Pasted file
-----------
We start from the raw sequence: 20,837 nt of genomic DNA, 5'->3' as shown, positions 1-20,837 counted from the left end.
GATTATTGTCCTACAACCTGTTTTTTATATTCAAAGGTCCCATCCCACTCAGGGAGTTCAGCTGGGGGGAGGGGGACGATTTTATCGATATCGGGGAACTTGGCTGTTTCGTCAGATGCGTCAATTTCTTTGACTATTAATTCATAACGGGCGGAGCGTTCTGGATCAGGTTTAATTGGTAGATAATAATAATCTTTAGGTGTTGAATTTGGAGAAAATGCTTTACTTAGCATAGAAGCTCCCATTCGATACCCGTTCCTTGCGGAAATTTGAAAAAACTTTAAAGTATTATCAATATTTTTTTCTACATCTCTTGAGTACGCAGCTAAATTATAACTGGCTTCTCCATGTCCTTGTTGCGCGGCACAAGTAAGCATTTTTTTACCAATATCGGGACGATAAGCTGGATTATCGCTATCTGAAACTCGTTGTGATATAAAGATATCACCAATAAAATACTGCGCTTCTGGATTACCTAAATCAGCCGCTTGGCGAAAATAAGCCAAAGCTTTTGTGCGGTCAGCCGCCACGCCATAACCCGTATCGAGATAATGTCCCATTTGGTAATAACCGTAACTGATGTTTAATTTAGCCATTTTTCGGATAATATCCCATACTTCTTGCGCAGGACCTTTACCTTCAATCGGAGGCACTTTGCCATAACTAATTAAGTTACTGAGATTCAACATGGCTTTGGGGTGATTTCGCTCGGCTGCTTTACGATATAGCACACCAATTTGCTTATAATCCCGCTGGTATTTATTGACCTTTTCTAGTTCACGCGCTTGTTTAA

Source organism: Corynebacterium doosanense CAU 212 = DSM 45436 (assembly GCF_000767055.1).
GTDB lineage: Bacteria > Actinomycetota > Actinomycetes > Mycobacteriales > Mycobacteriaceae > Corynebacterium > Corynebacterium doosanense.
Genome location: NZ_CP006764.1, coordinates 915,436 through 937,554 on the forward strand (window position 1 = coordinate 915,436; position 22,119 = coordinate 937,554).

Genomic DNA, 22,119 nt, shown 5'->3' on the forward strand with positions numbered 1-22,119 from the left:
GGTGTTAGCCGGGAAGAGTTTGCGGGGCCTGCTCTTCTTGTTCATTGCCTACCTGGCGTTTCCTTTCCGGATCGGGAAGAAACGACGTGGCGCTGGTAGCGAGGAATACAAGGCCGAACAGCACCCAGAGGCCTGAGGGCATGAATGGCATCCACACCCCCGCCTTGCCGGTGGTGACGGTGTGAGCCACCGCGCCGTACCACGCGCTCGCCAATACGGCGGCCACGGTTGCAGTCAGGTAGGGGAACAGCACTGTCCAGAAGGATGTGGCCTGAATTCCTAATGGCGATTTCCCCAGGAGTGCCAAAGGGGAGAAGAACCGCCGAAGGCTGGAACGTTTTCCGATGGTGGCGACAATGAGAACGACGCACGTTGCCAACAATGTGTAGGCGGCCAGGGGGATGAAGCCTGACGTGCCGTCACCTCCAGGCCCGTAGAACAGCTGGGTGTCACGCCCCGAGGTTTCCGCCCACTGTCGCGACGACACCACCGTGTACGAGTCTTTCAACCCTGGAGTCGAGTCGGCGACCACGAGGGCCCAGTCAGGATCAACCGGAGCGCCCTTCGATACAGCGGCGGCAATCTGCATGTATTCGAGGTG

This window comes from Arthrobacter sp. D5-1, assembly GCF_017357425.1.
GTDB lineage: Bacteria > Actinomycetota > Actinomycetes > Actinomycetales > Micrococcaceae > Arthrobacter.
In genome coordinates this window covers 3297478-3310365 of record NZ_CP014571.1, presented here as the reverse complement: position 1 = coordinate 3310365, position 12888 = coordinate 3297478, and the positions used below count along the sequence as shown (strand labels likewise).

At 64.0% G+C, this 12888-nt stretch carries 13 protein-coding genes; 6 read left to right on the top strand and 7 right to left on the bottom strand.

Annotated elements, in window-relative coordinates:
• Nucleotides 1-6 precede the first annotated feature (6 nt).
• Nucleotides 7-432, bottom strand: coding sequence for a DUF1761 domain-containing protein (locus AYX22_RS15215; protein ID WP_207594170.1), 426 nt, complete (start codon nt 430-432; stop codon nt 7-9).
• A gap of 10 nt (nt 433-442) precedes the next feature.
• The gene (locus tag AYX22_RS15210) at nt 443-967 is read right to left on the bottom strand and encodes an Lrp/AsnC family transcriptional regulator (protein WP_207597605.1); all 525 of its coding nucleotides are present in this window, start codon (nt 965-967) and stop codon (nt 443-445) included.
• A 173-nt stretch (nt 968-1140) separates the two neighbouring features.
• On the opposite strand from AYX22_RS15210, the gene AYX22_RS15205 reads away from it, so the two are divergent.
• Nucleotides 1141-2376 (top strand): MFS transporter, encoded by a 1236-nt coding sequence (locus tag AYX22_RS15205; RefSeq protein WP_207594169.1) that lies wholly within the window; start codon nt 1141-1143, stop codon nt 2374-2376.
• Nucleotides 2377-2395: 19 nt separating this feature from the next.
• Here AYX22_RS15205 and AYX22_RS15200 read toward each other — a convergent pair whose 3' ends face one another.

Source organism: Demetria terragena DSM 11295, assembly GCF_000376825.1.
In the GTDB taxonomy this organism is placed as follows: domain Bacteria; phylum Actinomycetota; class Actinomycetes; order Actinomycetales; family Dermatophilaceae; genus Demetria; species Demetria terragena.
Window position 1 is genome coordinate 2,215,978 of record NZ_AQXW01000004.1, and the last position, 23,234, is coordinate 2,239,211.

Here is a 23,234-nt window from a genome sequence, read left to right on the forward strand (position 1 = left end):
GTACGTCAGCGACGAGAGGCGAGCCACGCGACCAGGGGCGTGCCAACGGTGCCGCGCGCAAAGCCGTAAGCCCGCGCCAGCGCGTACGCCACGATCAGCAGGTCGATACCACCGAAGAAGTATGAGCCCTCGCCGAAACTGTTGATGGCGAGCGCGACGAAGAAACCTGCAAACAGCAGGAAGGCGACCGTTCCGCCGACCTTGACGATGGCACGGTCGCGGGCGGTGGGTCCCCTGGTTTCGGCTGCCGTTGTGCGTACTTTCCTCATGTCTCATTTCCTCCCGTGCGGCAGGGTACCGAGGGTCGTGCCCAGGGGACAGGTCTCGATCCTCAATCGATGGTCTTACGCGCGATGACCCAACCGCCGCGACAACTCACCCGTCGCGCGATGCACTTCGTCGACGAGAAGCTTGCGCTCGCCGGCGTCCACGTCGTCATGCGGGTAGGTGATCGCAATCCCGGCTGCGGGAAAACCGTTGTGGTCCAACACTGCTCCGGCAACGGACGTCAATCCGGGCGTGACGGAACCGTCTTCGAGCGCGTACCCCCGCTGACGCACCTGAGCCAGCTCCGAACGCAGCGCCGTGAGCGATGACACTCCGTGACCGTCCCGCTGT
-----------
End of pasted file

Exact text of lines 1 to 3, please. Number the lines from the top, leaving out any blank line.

We start from the raw sequence: 20,837 nt of genomic DNA, 5'->3' as shown, positions 1-20,837 counted from the left end.
GATTATTGTCCTACAACCTGTTTTTTATATTCAAAGGTCCCATCCCACTCAGGGAGTTCAGCTGGGGGGAGGGGGACGATTTTATCGATATCGGGGAACTTGGCTGTTTCGTCAGATGCGTCAATTTCTTTGACTATTAATTCATAACGGGCGGAGCGTTCTGGATCAGGTTTAATTGGTAGATAATAATAATCTTTAGGTGTTGAATTTGGAGAAAATGCTTTACTTAGCATAGAAGCTCCCATTCGATACCCGTTCCTTGCGGAAATTTGAAAAAACTTTAAAGTATTATCAATATTTTTTTCTACATCTCTTGAGTACGCAGCTAAATTATAACTGGCTTCTCCATGTCCTTGTTGCGCGGCACAAGTAAGCATTTTTTTACCAATATCGGGACGATAAGCTGGATTATCGCTATCTGAAACTCGTTGTGATATAAAGATATCACCAATAAAATACTGCGCTTCTGGATTACCTAAATCAGCCGCTTGGCGAAAATAAGCCAAAGCTTTTGTGCGGTCAGCCGCCACGCCATAACCCGTATCGAGATAATGTCCCATTTGGTAATAACCGTAACTGATGTTTAATTTAGCCATTTTTCGGATAATATCCCATACTTCTTGCGCAGGACCTTTACCTTCAATCGGAGGCACTTTGCCATAACTAATTAAGTTACTGAGATTCAACATGGCTTTGGGGTGATTTCGCTCGGCTGCTTTACGATATAGCACACCAATTTGCTTATAATCCCGCTGGTATTTATTGACCTTTTCTAGTTCACGCGCTTGTTTAA

Source organism: Corynebacterium doosanense CAU 212 = DSM 45436 (assembly GCF_000767055.1).